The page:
If you look about and listen closely you'll still find them out there.
It will either be one of "Stick Brendon McCullum back in the middle order"; "he should pull his head in"; or "he can't/won't dig in when the going is tough".
And if your luck is really out you might get the hat-trick in one burst.
But the naysayers are likely to have a long wait.
Yesterday, McCullum followed words with deeds, as he took apart an Australia A attack boasting four fast-medium bowlers vying for a test spot at the Gabba next week.
His 146 off 115 balls was the perfect clearing of the throat and presentation of his credentials ahead of the two tests.
The 30-year-old doesn't take much prompting to talk about the need for New Zealand to attack in the tests coming up in Brisbane and Hobart, starting next Thursday.
Sitting back and hanging on for grim death can lead to only one outcome.
Trying to impose on McCullum a safety-first, play for the draw policy from the off would be akin to suggesting the Pope might fancy having a crack at taking charge of the Anglicans for a change of tempo.
Boldness, assertiveness, front foot thinking. Take your pick.
As he prepares for his 10th test (Brisbane will be his 59th altogether) McCullum is in good heart, as well as good touch.
"I don't think you should ever aim for a draw. I think it's important that your memories through the time you've played are not of draws," he said.
"We saw in Zimbabwe, where I think they learned a lot more about themselves by pushing on for the win [in the one-off test] than they would have if they'd tried to shut down the door and get away with a draw.
"From our point of view, we're probably Zimbabwe heading into the Australian series.
"They are the stronger team, and more favoured, but we have to go out to win the tests, otherwise it's kind of pointless turning up."
Take out McCullum's first test, against South Africa in 2004 when he opened in one innings, and since taking on the opening role fulltime, the numbers tell their own resounding story.
In six tests, starting in Ahmedabad last November, McCullum has hit 512 runs at 51.2 going in first.
Those runs include that double century, and three half centuries.
Compare that with his overall average of 36.7, with five hundreds.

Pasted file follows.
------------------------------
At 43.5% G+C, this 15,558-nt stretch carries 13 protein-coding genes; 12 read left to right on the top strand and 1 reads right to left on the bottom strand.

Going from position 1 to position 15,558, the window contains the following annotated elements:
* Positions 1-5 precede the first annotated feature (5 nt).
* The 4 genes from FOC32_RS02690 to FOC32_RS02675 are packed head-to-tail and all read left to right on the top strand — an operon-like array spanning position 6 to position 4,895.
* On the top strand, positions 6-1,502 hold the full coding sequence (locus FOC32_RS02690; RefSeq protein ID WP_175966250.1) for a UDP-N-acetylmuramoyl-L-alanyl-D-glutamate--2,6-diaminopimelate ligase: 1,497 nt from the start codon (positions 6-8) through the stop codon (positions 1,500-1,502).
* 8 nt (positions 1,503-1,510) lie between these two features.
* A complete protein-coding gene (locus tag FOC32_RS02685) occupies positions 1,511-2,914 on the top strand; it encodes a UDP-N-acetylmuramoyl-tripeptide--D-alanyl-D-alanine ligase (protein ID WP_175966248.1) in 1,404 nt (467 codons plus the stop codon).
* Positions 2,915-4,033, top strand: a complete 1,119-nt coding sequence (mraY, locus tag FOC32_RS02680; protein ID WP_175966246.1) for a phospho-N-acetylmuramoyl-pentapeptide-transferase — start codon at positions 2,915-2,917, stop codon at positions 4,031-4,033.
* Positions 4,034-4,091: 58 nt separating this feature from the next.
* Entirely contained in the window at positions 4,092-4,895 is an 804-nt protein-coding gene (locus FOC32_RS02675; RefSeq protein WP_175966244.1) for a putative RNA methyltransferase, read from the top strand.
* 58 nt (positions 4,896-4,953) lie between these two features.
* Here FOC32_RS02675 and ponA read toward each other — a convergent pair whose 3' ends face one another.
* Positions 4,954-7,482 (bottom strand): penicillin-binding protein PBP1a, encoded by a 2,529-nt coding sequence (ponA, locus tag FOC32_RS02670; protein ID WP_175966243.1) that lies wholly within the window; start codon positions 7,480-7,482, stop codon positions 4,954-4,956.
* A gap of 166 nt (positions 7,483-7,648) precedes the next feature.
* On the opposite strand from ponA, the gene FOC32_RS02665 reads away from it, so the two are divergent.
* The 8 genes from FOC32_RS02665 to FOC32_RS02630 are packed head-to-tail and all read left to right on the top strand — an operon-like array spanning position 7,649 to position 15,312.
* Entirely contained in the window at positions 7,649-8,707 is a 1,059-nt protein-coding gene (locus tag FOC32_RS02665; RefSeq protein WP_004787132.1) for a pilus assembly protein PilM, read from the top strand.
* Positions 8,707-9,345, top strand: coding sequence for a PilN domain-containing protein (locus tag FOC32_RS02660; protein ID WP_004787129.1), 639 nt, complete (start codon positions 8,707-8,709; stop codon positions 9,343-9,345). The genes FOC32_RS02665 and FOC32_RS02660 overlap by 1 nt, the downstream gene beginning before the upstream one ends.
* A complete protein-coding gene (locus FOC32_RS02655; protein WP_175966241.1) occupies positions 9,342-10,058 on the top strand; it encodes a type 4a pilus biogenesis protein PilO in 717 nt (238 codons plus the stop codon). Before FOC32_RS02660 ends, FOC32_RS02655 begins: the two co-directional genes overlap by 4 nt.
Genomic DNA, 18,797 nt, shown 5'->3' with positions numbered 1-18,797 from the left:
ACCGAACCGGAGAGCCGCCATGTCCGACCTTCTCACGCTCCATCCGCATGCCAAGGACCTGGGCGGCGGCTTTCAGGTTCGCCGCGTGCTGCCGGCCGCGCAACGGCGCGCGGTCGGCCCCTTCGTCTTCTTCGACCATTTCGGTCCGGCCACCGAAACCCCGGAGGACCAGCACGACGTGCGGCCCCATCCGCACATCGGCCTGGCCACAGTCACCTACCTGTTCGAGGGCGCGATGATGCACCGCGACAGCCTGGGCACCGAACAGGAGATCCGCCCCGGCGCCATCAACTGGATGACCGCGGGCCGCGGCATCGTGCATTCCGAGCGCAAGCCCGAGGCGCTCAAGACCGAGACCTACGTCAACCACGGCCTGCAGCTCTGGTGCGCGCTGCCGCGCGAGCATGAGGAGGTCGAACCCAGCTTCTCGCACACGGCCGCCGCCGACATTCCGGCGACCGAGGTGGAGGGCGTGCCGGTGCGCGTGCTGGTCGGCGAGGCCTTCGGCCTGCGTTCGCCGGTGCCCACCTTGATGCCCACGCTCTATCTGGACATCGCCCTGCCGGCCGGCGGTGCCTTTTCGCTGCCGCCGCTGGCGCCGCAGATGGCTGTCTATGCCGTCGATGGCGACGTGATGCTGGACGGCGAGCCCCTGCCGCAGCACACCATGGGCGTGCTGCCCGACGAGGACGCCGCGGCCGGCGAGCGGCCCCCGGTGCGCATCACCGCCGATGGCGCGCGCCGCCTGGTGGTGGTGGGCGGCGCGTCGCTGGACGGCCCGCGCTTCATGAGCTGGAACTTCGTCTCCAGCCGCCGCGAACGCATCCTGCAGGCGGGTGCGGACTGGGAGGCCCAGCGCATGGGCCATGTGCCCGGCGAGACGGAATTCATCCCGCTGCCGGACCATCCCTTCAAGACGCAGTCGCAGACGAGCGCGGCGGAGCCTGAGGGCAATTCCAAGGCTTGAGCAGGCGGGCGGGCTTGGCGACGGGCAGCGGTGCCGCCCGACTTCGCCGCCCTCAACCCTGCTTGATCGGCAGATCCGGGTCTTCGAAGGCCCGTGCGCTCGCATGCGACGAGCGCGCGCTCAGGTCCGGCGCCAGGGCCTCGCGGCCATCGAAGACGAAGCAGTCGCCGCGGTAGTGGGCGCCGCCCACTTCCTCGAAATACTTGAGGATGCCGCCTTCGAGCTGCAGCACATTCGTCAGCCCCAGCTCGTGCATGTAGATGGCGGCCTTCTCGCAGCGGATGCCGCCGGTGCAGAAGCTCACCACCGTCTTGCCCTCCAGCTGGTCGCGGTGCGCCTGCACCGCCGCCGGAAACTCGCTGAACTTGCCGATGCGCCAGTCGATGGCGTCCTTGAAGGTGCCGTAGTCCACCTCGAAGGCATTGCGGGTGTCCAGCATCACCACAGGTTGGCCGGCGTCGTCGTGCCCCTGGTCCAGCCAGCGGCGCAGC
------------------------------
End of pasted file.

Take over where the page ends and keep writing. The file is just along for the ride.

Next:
Yes, he may frustrate at times in the manner of his dismissals, and yes, you sometimes wonder if his mind is truly screwed on to the task at hand, but he's not about to change his game now.
Don't forget the small matter of 225 over nine hours at Hyderabad to ensure New Zealand didn't suffer a second innings tumble.
At one point they were effectively 65 for three in that innings, a familiar situation to those old hands at watching New Zealand batting slides.
So he can knuckle down but he is a cricketing child of his time, and that time demands that cricket entertain. In turn that suits his DNA.
He also figures that his best method is playing shots rather than focus his mind squarely on defence.
McCullum likes the makeup of the New Zealand team, with its good sprinkling of younger faces. Martin Guptill, Kane Williamson, Tim Southee, Doug Bracewell all have age very much on their side.
Captain Ross Taylor and his middle-order chum Jesse Ryder are also still well south of 30.
But McCullum is thinking more about now than into the future. Yes, the young talent should have New Zealand viewing the years to come positively but ...
"We should still be trying to win test matches now. Let's not wait for the future," McCullum said.
"There's no excuses for us not winning tests now.
"We've got the players, got the right lineup, there's a good feeling within the environment in terms of coaching and management.
"I don't see any reason why we can't go over there and compete and try to get the spoils. We've just got to go out and get the job done."
To McCullum, one of the key elements New Zealand must grasp is in the mind.
New Zealand's record in Australia is ordinary.
They have had two wins and 10 draws, set alongside 14 defeats going back to their first test visit in 1973-74.
Brisbane has been a particularly grim scene - the magnificent innings and 41-run win, aka Hadlee's match of 1985, stands alone against six heavy defeats and one draw.
Hobart, venue of the second test, has produced one draw and two big losses.
"I don't think there's any such thing as a poor Australian side. We expect they're going to play well.
"We just have to play better. That's the mindset shift we have to make.
"We can't expect to go over and play half decent cricket and come away with the win. We have to go and expect to play our absolute best, every single session possible and put them under pressure."
Having lost a clutch of the alltime greats around the same time - Shane Warne, Adam Gilchrist, Glenn McGrath, Matthew Hayden - McCullum thinks Australia's mere moral group of players could be vulnerable, if New Zealand can attack the right areas.
It might pay to be near a television next Thursday. If New Zealand bat first, expect McCullum to be fired up.
"To face Australia at the Gabba as an opener is probably as good a challenge as there is. The luxury I get is to walk out first and we start on an even keel."
Playing Australia spins McCullum's wheels like few other cricket experiences. He'll be up for the job next week.